What do Michael Jordan, Abraham Lincoln, and Oprah Winfrey all have in common?
Before their success, fame and notoriety, each one of these beloved American figures where big, fat FAILURES.
Michael Jordan was cut from his high school basketball team. Ouch.
Abraham Lincoln had three failed businesses and lost seven political races before becoming president of the United States. The guy just didn’t know when to quit.
Oprah was demoted from her job as a news anchor because she “wasn’t fit for television.” Um, okay.
As fascinating as overnight success stories are, they are usually not based in reality. After pulling back the curtains of their success, we see the long, sometimes arduous, process to achieve their goals and dreams.
Most of us have a huge aversion to failure in our own life, which counterproductively keeps us from the things we want to achieve.
We want great things, but often we choose a path that is as risk free – and therefore failure free, we reason. Why is it we do this?
At its core, the process of trial and error, failure and success, is deeply vulnerable. (That’s right, I said the 'V word'.) This is why we need creativity and connection to our deepest self to solve these problems. Our head just won’t cut it.
It also means that we have to reframe the way we look at failure and consider its place in our lives. If we let it, failure can be a great friend and teacher.
I believe that failure teaches us two things:
1. Failure clarifies our values and reveals what’s truly important.
If we could be good at everything, how would we ever know what we should be good at or what contribution we’re here to make? Failure helps to refine the “why” and “what” of our purpose. I’ll give you an example.
When I was growing up in my small town high school, I was one of the best singers in the school. If a solo came up to audition for, I often got it because I was the best amongst my peers. This was NOT the case when I went off to college! That gave me a lot of clarity, especially since initially I had considered music as a possible career path.
However, this “failure” in my singing career helped to clarify other things that I was good at. I wouldn’t have discovered the raw (very raw at that time) talent I had in mobilizing people and drawing out their strengths and gifts because it wasn’t even on my radar. But because of how failure redefined my path, I learned something about myself I may not have learned otherwise.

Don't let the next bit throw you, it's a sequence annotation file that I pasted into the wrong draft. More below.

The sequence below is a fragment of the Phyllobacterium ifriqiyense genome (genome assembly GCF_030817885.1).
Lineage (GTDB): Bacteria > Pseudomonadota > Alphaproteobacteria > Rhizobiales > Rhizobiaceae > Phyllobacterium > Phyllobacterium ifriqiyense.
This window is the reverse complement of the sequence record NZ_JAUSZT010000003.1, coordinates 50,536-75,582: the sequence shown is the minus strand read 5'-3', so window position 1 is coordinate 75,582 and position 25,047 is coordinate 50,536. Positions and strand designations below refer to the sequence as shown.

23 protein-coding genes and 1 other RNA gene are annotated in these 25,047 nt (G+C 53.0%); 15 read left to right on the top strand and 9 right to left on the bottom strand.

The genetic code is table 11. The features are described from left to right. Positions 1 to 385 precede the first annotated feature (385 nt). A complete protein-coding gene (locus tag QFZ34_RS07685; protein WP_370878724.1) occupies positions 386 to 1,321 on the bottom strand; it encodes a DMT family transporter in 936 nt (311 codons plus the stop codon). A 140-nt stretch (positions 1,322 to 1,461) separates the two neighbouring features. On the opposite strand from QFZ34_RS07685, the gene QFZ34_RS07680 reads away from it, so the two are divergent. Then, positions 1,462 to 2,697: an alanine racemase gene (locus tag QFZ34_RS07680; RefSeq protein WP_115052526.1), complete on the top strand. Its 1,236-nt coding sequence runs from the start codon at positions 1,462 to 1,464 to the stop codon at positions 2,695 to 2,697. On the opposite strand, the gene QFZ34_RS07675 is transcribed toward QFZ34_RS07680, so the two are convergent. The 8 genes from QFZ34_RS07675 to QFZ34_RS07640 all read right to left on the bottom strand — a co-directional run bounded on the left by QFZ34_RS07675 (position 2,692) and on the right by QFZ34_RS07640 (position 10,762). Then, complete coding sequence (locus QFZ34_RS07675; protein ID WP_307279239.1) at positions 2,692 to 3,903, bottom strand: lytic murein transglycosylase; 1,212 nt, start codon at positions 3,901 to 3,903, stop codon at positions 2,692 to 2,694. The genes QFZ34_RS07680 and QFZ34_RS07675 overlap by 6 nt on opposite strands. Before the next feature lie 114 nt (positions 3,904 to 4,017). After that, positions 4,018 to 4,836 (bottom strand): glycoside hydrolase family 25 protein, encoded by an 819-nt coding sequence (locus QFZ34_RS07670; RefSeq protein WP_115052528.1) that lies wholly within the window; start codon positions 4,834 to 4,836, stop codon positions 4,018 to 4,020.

2. Failure is the pathway to creativity.
When we attempt something we care about deeply and fail, the strength of our love and conviction can be tested. It clarifies what we truly want and where we need to grow so we can continue developing those strengths. If we’ve determined that something’s important to us – and we’re still facing failure despite our best efforts in pursing it – this is where we are challenged to see if how we’re pursuing our goals is truly working or if we need a new approach.
Another illustration from my life: Last year, I was facing barriers in my business and was feeling discouraged that I wasn’t achieving the impact that I wanted. I wrote this in my journal at that time:
I finally see the value in pain and struggle. Certainly in my personal life I’ve seen growth through these things. But I’m starting to see it in my business as well.
What if I had instant coaching success? My calendar would be filled with clients. I would not be forced into introspection or creativity. I would not be able to build what I want because I wouldn’t have discovered what I really wanted.
I am beginning to see a beautiful pattern. I try something, put myself out there. I “fail.” I get discouraged and maybe a little depressed. I cope, disengage, watch a lot of Netflix and complain to my friends.
Then there is something that rises up in me. One Last Push. This time something breaks open just enough for me to get off my butt and run toward my dreams.
There’s a purpose to the lull. I have stopped feeling guilty about it and beating myself up for being “lazy.” It makes my brain take a back seat and gives my heart the opportunity to step up and get into the game.
Creativity is the key to success and this comes from the heart.
Failure guided me to creativity, and creativity is a really good giver.
You see, success is the kind of gift giver that picks up something generic for you at the airport gift shop. It's not always needed , but who are we to refuse? Creativity is the kind of giver that painstakingly studies your deepest-held values in order to give you a gift that you will cherish forever.
Here is my challenge to you, friend:
Take a moment to reflect on a past failure. What gift did it give you that you would truly miss if success had come easily? Share in the comments below.